We spent the day in Stei, and we headed to Oradea to get on the train. Our plan was to take a train back to Bucharest overnight so we weren’t traveling all day long which would cost us a day in Romania. We loaded up our bags and headed to the train station. It was a very rustic looking building, still very warm from the hot summer heat but we managed. It wasn’t long before we boarded the train…
….and I’m telling you. This train was old. There was no air conditioning, there were no modern restrooms…basically I just peed into a toilet and I think my pee just went down a pipe and out of the train while it was moving. Most of the windows were nailed shut for some reason and everything was squeaking and shaking while we barreled down the tracks. This is the hallway on our car:
It was quite the adventure. We traveled all evening, we watched the sunset over Romania and the train stopped every 45 minutes or so to let people off and to let people on. The train did have security and they patrolled the train cars frequently so that put us at ease.
We finally arrived in Bucharest and I was able to get a picture of one of the suspension bridges nearby:
We finally made it to the big city. Bucharest is amazing to say the least. We gathered our bags, we met up with family and friends and we departed the train station. The rest of the day we spent lounging around.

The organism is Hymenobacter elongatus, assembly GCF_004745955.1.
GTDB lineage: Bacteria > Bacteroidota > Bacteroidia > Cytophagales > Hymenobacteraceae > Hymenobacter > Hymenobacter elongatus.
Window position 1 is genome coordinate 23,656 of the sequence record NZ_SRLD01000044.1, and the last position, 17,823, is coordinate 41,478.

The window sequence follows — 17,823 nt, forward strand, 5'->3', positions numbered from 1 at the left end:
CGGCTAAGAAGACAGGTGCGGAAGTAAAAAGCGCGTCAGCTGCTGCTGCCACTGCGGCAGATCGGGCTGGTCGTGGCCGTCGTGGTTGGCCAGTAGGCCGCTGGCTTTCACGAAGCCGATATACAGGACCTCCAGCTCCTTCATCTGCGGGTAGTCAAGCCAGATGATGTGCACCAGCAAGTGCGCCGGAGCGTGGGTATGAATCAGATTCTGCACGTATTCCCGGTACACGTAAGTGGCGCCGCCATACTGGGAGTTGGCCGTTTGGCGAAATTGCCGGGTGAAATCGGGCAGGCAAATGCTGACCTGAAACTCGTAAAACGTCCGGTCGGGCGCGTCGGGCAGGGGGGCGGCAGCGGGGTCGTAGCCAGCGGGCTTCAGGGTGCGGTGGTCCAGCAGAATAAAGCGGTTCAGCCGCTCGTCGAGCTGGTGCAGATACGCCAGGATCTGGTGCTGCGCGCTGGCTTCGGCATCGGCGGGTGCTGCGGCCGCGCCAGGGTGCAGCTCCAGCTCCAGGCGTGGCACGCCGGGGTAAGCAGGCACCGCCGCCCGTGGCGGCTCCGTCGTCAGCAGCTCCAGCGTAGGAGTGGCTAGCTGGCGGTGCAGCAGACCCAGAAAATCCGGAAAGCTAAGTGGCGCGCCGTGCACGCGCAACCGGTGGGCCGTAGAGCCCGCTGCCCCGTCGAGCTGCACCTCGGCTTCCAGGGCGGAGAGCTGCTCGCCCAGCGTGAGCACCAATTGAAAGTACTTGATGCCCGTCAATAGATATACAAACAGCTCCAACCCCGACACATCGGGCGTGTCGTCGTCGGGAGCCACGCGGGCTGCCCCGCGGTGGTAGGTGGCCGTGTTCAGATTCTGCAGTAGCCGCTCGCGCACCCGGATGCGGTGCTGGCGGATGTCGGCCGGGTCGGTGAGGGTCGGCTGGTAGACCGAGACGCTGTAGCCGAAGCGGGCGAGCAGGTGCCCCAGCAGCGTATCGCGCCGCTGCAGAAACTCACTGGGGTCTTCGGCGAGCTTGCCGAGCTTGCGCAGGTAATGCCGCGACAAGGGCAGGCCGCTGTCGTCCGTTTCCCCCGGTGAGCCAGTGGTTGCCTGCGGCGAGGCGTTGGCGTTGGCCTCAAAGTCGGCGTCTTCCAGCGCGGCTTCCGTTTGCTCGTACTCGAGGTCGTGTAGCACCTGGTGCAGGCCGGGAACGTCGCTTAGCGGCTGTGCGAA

Tomorrow we would be at the airport flying back to the United States so this will be my last blog entry of our Romania vacation. Romania has taught me many things. One thing I learned, and what I was mostly interested in was communism and the rich history of these smaller European countries. Most Americans that you talk to about communism claim it’s bad, bad, bad. But that’s only because Ronald Reagan pushed so hard on the capitalistic agenda. And he did so to benefit himself and all his friends. I’m not going to get too much in depth about politics, though. The history of Romania is amazing. The castles were spectacular to see, and unfortunately they want to charge extra for taking pictures yourself but whatever. I took plenty, and have some videos of Castle Bran so I feel satisfied.
Traveling for me is therapy. Seeing the world and these remarkable places like little towns in Romania really open my eyes that modern living isn’t always going to be the way. Some of these small towns are self sustaining. They rely on one milk cow, their own crops and friends and family to get through the day. It’s a lot of hard work and there are no “sick days”, there are no vacations and no days off. It’s work 24/7.There are still places like this in the world that exist. Some of these people have very little money and have no use for it because what they grow is their currency, and it’s truly amazing to see this kind of stuff especially in 2016. I’ve lived my entire life just going to the grocery store and buying whatever I needed. A lot of the people I’ve met have built everything they need and grow everything that they eat and handle all of their problems without calling someone and paying someone to help them. It’s refreshing.
We are planing to return to Romania in 2017 so make sure you follow this blog.
Yesterday we came up to the mountains for some good food and family time and it was amazing. Breakfast in Romania is pretty simple: fresh tomatoes, bread, sausage and coffee. The coffee here is very strong so one cup is really all you need. Before work in America, I usually drink a whole pot and one more cup after I get to work and I still felt like I was dragging. Things just aren’t the same. The coffee is so strong that they don’t really even fill the cup all the way full. It’s filled like, 3/4th of the way full and that leaves room for plenty of fresh cream and real sugar. None of that Aspartame crap.